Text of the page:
BAGHDAD - The Iraqi Army continued on its path toward a more professional and capable Army when IA armor students fired their first main gun shots while training on the U.S. Army's main battle tank, the M1A1 Abrams at the Besmaya Combat Training Center located east of Baghdad, March 21.

The Iraqi Army purchased the 140 Abrams tanks through the Foreign Military Sales Program from the United States and they are scheduled to be delivered by August 2010.

The purchase of this sophisticated tank will greatly improve the Iraqi Army's capability to defend the country and defeat its enemies. The M1A1 tank is a vast improvement over the old Soviet-era tanks still in use by the IA.

In preparation for operating and maintaining these tanks, the Iraqi Army students have been in training with their Coalition forces counterparts and the Military Professional Resource Incorporated civilian instructors at Besmaya range since Jan. 24.

Each student is trained in a variety of skills on the Abrams including how to drive, load, fire and perform basic maintenance. To be proficient in all areas of the Abrams the students will rotate between the four different positions on the M1A1 to learn the different skills needed to run the tank. Previously Iraqi soldiers were only trained on their primary position and knew little to nothing about the other soldiers' skills.

"We teach them the basics of tank maintenance, how to shoot, move, and communicate" said William Dunbar, the MPRI tank team manager. "Once they finish the training, these students will be the subject matter experts for the IA."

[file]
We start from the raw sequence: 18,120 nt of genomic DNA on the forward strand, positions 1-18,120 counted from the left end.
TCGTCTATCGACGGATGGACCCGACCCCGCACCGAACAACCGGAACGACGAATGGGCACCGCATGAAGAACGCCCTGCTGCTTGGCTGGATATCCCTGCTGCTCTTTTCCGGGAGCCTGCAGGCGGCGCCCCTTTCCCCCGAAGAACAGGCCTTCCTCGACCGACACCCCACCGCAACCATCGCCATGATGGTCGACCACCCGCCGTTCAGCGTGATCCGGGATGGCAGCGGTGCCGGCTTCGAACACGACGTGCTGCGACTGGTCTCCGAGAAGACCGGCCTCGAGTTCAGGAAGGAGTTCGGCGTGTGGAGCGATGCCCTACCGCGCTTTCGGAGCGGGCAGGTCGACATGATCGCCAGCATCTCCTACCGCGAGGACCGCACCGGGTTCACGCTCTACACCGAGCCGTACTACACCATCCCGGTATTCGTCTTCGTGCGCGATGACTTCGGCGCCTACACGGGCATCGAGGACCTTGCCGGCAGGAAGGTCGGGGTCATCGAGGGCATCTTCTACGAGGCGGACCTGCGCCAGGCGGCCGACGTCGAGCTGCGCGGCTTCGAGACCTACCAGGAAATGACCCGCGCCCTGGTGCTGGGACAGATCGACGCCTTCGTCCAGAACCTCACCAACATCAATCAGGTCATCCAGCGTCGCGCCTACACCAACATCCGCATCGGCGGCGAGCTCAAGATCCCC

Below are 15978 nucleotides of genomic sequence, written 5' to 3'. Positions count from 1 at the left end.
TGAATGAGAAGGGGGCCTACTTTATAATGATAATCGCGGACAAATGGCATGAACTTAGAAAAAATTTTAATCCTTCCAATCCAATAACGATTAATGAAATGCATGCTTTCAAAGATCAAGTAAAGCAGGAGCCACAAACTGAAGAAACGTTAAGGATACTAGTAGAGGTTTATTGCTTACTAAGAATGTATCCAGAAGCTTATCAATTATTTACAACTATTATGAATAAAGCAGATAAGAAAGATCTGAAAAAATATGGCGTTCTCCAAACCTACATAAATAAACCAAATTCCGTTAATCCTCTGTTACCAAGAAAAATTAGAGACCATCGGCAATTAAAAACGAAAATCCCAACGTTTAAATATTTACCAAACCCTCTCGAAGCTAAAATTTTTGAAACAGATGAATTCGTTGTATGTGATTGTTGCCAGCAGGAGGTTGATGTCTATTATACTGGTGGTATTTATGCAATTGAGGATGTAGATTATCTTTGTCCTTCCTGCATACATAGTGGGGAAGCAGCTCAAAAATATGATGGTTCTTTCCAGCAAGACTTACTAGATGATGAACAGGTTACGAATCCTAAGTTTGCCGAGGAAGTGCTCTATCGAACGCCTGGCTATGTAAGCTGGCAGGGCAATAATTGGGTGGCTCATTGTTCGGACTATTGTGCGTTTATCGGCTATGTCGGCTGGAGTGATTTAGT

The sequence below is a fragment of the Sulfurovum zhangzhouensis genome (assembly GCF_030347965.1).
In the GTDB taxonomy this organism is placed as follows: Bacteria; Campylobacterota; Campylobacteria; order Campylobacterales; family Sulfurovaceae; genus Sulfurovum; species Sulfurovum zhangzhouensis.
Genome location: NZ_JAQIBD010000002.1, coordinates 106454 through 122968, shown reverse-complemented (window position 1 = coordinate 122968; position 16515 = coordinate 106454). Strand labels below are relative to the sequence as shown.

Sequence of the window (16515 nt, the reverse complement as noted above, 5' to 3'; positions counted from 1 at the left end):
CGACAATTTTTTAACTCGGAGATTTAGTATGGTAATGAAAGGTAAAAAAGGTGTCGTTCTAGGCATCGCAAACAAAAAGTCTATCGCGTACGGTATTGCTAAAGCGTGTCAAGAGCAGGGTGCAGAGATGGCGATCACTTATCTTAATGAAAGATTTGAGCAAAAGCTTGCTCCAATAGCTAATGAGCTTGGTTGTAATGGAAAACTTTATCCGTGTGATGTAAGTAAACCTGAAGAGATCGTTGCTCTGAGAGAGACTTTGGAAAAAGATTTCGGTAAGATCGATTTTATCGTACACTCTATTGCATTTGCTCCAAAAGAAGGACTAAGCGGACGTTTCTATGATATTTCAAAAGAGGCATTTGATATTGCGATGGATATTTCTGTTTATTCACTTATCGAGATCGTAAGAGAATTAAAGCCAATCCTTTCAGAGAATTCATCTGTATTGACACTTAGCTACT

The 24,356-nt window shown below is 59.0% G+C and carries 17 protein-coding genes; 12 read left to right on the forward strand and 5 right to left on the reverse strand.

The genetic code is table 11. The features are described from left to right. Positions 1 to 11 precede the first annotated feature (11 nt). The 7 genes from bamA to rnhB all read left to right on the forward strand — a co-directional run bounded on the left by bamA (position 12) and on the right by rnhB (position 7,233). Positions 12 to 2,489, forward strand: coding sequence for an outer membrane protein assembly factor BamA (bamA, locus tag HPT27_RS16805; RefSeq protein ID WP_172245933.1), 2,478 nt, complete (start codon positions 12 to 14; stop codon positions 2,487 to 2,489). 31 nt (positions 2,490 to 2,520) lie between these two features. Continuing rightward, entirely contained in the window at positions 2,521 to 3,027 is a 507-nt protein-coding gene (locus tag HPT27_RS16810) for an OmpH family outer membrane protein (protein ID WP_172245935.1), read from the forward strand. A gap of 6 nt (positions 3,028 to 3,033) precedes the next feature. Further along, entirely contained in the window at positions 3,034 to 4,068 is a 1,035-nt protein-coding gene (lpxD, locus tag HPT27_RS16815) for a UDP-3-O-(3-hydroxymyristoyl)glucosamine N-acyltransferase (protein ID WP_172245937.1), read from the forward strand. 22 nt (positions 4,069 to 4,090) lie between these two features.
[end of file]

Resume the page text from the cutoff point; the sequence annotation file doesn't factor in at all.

Another big difference in the training of the tank crews is the inclusion of a fourth man in the tank. Previously the Iraqis used the Soviet-designed T-72 which incorporated an auto loader that would load a new round after every fire. The M1A1 does not use an auto loader, instead relying on a crewman to load the rounds.

"The Iraqis show lots of potential, and with this training they could be really good," said Staff Sgt. Joseph Romano, from St. Petersburg, Fla., a noncommissioned officer and instructor in the Multi-National Support Team - Center. "What they need now is repetition to build muscle memory."

The Iraqi students' training will be broken up into two phases. Currently they are in the first phase of their training in which they learn from the Coalition Soldiers and contracted instructors. In the second phase of the training the students will take the role of the instructor and will train a new group of Iraqi Army soldiers in the use of the Abrams tank. This is a train the trainer concept important to the IA especially with Coalition forces leaving Iraq in the near future.

"This is about more than selling and buying tanks," said Brig. Gen. Steven Salazar, commander of the Joint Headquarters Army Advisory Training Team, while speaking to the Coalition Soldiers instructing the students at Besmaya. "This is about building the relationship between the Coalition forces and the Iraqi Army."